Tackling air pollution in cities
With levels continuing to rise, air pollution is one of the worst environmental and health crises of modern times. Despite communal attempts to reduce urban air pollution levels, world Health Organisation (WHO) states that between 2008 and 2013 global they increased by 8% among cities that had them monitored.
Air pollution affects nearly all of us. According to WHO, only 1 in 10 people breathe safe air. The highest urban air pollution levels are experienced in low- and middle-income countries in WHO’s Eastern Mediterranean and South-East Asia Regions, with annual mean levels often exceeding 5-10 times WHO limits, followed by low-income cities in the Western Pacific Region. However, despite the fact that urban air pollution levels within high-income countries are the lowest, air pollution limit values established by European Community still exceed the norms.
Germany’s fight again air pollution
Compared to previous decades stringent measures to prevent emissions from the industry, transport and private households have helped to significantly decrease air pollution in countries like Germany. However, concentrations of particulate matter and nitrogen oxides still exceed current limit values.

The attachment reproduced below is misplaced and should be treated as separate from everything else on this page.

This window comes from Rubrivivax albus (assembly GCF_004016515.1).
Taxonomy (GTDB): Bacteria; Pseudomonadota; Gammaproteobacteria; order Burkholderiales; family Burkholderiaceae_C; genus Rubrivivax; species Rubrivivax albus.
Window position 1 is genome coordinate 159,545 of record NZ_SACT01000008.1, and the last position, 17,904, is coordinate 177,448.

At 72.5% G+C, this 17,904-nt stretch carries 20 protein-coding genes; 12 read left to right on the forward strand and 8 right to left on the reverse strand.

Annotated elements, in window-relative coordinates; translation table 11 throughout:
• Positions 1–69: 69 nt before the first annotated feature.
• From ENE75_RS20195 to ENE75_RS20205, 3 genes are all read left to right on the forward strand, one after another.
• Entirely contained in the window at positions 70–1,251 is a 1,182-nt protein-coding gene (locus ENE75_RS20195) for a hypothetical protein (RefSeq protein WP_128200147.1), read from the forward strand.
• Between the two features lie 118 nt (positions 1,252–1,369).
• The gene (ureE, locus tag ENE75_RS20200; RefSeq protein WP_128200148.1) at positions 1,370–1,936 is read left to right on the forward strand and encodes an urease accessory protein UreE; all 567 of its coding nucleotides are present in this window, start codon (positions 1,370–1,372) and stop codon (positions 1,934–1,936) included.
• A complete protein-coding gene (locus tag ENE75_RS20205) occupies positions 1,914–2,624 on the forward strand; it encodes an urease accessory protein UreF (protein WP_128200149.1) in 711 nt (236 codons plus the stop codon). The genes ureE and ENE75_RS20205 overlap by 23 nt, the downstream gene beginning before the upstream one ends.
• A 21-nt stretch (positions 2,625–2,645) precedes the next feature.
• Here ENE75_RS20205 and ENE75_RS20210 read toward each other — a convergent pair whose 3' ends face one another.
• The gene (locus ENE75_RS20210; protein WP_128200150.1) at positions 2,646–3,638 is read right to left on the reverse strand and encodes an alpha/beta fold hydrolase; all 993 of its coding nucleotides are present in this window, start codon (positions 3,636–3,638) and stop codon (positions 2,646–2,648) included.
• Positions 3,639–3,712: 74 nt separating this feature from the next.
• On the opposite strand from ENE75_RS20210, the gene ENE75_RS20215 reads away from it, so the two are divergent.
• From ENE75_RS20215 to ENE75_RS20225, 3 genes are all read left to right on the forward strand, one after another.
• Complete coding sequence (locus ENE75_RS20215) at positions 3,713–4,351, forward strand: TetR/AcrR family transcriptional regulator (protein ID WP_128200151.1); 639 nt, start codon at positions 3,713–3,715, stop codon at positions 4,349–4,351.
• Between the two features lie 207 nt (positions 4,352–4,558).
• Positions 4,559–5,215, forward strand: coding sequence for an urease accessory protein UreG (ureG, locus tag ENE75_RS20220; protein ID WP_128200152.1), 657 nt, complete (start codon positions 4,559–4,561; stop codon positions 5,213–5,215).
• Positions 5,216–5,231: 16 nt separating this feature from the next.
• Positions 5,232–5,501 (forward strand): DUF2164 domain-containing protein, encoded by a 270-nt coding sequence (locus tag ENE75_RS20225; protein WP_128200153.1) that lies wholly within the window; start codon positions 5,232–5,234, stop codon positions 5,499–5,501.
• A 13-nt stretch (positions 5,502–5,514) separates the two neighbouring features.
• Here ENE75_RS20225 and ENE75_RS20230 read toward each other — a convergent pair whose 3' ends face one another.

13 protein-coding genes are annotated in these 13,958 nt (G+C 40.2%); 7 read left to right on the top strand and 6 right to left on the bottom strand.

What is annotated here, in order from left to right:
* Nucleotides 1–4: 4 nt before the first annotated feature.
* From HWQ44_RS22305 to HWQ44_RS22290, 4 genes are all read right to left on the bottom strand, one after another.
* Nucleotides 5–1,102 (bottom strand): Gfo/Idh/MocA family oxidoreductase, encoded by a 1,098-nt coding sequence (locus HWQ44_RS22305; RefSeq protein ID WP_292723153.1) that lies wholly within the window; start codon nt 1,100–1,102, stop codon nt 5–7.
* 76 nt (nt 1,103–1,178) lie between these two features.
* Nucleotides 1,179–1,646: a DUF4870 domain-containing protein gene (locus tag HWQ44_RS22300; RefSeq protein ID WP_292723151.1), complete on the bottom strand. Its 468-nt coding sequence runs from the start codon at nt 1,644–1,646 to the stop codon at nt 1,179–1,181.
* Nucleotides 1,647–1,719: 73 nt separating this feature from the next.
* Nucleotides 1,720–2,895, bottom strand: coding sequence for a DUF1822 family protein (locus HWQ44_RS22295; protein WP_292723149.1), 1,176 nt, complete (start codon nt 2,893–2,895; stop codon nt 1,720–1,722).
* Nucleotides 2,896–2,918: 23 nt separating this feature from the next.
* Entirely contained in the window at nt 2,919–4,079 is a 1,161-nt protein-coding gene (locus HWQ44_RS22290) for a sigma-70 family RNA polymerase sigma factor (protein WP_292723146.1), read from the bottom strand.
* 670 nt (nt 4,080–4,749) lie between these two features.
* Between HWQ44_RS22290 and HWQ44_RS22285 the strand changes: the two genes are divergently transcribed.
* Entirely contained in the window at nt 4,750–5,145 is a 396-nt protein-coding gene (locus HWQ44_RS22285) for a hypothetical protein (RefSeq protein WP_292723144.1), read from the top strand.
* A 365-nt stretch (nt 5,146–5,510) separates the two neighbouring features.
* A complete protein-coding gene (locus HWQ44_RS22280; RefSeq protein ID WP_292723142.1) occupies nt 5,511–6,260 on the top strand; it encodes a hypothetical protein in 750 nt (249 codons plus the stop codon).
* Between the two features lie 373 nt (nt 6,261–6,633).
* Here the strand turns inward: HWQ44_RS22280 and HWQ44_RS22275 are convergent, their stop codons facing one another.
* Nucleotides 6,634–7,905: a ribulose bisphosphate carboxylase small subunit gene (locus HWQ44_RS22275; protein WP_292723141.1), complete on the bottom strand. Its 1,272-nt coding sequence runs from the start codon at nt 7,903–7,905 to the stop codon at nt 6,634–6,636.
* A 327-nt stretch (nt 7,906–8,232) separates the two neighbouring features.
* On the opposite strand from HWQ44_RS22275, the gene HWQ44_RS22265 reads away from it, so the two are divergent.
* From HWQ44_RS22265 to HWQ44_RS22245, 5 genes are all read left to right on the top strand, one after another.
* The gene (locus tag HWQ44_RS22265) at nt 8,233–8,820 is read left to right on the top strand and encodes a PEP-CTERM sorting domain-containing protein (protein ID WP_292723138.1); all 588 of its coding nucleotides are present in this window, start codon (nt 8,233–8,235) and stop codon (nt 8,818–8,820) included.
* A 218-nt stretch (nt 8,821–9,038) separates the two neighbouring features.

According to BreathLife, a campaign launched by WHO, the air in Germany’s capital Berlin has an annual average of 16 µg/m3 of PM2.5 particles, which is 60% more than WHO safe level.
Transport to contribute by 25%
Energy consumption, road transport, agriculture, the production of goods and other human activities cause air pollution. The transport of people and goods, however, is one of the major sources of air pollution and carbon dioxide emissions. According to Sustainable Mobility – Made in Germany report, transport accounts for one quarter of CO2 emissions in EU.
Cities have many solutions to reduce air pollution quickly and at scale. It includes both the practical policy measures that cities can implement to improve the air such as better housing, transport, waste, and energy systems and measures people can take as communities and individuals: from stopping waste burning to walking, cycling and promotion of green spaces.
Smart parking for better air
Changes in the current transport system and its digitalisation thus are the backbones for dramatically reducing air pollution. This include measurements in urban areas like public transport improvements, car sharing systems and development of smart parking.
Introducing smart parking is one of the ways to tackle air pollution in cities. The average city driver spends 6 to 14 minutes searching for a parking slot, which is said to be the cause of around 30 percent of congestion on city streets.